- White House urges agencies to take a light-touch approach to regulation
- It's likely to encourage further experimentation and innovation
- But it could have unwelcome and unforeseen consequences
Artificial intelligence as a term has been bandied about for decades, but when it comes to real-world, commercial deployments, it is still a nascent technology.
Which perhaps explains why the US White House published a draft memo at CES this week advocating for a light-touch approach to regulating AI so as to encourage, not stifle, innovation. It follows an Executive Order published in February 2019 that aims to put America at the forefront of AI development.
The memo proposes 10 guiding principles for federal agencies to follow when dealing with AI. They are fluffy enough that, in a country like the US, lawyers and judges could end up having the final word on what is and is not allowed. It will be a boon for them, but could have unforeseen and unwelcome consequences for consumers.
"Federal agencies must avoid regulatory or non-regulatory actions that needlessly hamper AI innovation and growth," the White House said, in the draft memo (PDF). "Agencies must avoid a precautionary approach that holds AI systems to such an impossibly high standard that society cannot enjoy their benefits. Where AI entails risk, agencies should consider the potential benefits and costs of employing AI, when compared to the systems AI has been designed to complement or replace."
The White House said advancements in AI should not come at the expense of "American technology, economic and national security, privacy, civil liberties, and other American values, including the principles of freedom, human rights, the rule of law, and respect for intellectual property."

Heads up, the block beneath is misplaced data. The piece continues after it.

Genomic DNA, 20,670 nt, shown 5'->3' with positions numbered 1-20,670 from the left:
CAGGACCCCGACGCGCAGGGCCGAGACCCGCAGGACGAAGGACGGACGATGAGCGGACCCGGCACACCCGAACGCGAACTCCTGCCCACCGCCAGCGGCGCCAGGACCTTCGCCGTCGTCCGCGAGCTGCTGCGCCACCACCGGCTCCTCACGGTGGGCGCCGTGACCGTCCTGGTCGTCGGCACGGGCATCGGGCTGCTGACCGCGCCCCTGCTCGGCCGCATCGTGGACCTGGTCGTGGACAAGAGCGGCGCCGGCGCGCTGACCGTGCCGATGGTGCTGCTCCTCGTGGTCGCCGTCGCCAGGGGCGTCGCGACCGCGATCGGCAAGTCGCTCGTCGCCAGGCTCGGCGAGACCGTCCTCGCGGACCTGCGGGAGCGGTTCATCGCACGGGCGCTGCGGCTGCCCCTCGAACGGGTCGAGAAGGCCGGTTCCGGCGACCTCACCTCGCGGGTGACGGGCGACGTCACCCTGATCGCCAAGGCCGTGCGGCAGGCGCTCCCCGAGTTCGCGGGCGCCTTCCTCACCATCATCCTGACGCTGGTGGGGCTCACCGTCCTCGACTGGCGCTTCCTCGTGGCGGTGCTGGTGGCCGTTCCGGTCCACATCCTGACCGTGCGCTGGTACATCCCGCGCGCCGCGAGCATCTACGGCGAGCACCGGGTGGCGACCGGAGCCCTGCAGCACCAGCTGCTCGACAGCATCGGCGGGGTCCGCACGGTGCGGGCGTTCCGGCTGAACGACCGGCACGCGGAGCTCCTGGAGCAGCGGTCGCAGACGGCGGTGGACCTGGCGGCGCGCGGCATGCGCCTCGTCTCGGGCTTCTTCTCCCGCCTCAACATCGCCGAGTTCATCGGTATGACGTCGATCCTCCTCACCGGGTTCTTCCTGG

There is tension of course between things like national security, privacy, civil liberties, freedom and human rights. Depending how it is used, and the relevant government agency's interpretation of the White House's guiding principles, AI could easily upset that tricky balance.
For example, today, AI is used to 'train' facial recognition technology, which is proving useful as an authentication method. However, facial recognition has implications for privacy too, which is why California last year enacted a three-year ban on law enforcement using it on body-mounted cameras. The ruling was opposed by police groups, who want to use facial recognition to identify suspects out in public.
This exercise in grappling with the fallout of AI after the event – rather than keeping it on a short leash to begin with – looks set to become the norm, now that the White House has stated that it would prefer to not intervene in the market.
On the plus side, it should continue to foster a culture of experimentation that could take us in some interesting directions. On the downside, without a robust regulatory framework, some questionable or just plain shoddy applications of AI could make it to market. At best it could make peoples' lives less, rather than more, convenient. At worst – as we saw in 2018 with the fatal accident caused by an Uber driverless car – it could put people in danger.
What's more, by taking a hands-off approach, the White House can presumably wait for some clever-clogs to invent the next big thing in autonomous weapons systems, and quietly acquire it for its own ends.
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